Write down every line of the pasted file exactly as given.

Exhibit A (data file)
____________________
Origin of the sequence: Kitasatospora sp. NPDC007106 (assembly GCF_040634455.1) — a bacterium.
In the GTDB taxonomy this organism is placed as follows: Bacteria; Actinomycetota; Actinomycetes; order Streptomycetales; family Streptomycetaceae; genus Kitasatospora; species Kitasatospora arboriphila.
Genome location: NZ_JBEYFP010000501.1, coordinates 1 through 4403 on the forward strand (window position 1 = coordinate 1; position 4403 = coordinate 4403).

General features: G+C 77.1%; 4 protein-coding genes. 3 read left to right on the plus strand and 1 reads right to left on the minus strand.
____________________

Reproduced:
Origin of the sequence: Kitasatospora sp. NPDC007106 (assembly GCF_040634455.1) — a bacterium.
In the GTDB taxonomy this organism is placed as follows: Bacteria; Actinomycetota; Actinomycetes; order Streptomycetales; family Streptomycetaceae; genus Kitasatospora; species Kitasatospora arboriphila.
Genome location: NZ_JBEYFP010000501.1, coordinates 1 through 4403 on the forward strand (window position 1 = coordinate 1; position 4403 = coordinate 4403).

General features: G+C 77.1%; 4 protein-coding genes. 3 read left to right on the plus strand and 1 reads right to left on the minus strand.